old stuff

It’s a hard question to answer, but hopefully you’ll find it easier with the more you scrap. Here’s some tips on helping you decide how to get the most value out of your scrap metal – by determining if you should “scrap it or sell it”.

We all know that “one man’s junk is another man’s treasure”, which is why we constantly scour yard sales to find items that others don’t know the value of in the hopes of selling them for profit. Lots of TV shows have glamorized the pickers and collectors of junk and how they turn large profits.

With a little TLC, we can make most items profitable, or even increase their value. But sometimes, you may realize that all that work to refurbish a piece only ends in a loss, and you would’ve been better off scrapping it. That’s why it’s important to weigh the options prior to starting on a project to make sure you get the most money out of it. When it comes to metal objects, it is entirely dependent on how much you can get per pound at the scrap yard.

For starters, it’s important to know which metals will turn more profit by the pound. For some metals in particular, you can actually make more money off of them but you have to have larger quantities. So the amount is also a determining factor. To make this decision a simple one, first think about how much time and material it will take to fix it (i.e. make it profitable).

Then estimate how much you could sell it for once refurbished. Subtracting your cost of time and/or materials from the final sale price will give you the profit. So then you can compare this price to what you would get at the scrap yard. Is it more? Is it less? Or about the same? If you need to get a current cost per pound for the metal, just give us a call! (919) 772-9190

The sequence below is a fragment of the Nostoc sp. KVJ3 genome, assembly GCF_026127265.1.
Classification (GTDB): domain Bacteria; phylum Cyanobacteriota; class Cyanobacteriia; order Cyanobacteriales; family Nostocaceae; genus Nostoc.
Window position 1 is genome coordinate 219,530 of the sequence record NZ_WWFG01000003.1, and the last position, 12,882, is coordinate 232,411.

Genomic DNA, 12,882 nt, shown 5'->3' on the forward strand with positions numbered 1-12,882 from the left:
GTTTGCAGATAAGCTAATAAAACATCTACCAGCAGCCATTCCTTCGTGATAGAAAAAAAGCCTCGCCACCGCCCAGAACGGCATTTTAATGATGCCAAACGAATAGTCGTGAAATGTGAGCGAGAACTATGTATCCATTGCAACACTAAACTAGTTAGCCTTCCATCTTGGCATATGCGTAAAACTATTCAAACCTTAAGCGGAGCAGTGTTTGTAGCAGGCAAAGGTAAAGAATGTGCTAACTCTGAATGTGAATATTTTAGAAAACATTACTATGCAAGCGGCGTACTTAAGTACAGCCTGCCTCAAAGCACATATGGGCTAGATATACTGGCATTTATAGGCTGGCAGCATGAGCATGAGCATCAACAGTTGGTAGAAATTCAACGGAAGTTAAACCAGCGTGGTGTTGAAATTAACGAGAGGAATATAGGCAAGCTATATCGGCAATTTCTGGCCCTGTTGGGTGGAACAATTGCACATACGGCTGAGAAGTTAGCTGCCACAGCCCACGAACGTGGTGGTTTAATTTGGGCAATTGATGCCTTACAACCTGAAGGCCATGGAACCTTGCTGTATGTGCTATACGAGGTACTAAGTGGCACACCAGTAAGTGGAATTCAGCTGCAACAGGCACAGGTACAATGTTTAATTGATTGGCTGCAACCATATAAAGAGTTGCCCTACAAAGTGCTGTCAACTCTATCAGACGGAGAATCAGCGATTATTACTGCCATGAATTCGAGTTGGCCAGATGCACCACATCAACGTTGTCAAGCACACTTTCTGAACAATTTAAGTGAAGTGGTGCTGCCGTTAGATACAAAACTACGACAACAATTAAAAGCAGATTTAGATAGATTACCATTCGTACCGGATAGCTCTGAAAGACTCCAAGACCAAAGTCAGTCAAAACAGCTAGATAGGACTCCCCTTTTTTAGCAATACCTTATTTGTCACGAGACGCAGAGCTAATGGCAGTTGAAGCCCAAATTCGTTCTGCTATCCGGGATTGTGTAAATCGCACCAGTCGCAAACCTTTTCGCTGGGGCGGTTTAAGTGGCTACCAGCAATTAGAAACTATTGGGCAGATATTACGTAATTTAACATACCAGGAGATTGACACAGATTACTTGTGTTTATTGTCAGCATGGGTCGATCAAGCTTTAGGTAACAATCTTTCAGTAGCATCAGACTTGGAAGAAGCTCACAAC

Here is a simple checklist to help you keep your eyes on the prize:

  1. How much is this metal worth per pound?
  2. Do I need a certain amount of this metal to make enough profit?
  3. How much time would it take me to refurbish it/make it usable?
  4. Are there extra materials I would need to purchase to fix it? If so, how much will it cost me?
  5. How much could I sell it for once it is refurbished?
  6. Is it an item that would be easy or hard to sell?
  7. Where should I try selling it?

Next, you should ask yourself if it is an item that would be an easy or hard sell. Sometimes you can still make a better profit even if you have to wait for the right buyer, for example if you are selling a car, but more than likely having to hold onto it for too long will result in less profits for you. (Keep in mind we can recycle cars too!)

Lastly, determine how you will sell it and where you plan to list it. Depending on the market you want to sell to, think about how many people will see it and whether there are shipping charges or not, this should influence how you go about selling it. Sometimes the quickest and easiest way is to list it online on Ebay, or better yet, a local site like Craigslist or even Facebook’s Marketplace for a fast turnaround. You may already have a consistent outlet for reselling items that most people or companies are looking for, but for the uncommon item that isn’t readily resold, this could pose a problem.

At least we can all agree it is always best to take the risk and you always have the option to bring it to TT&E. If you don’t ‘sell it’, let us ‘scrap it’!


TT&E Iron and Metal
Recycling for a better environment.
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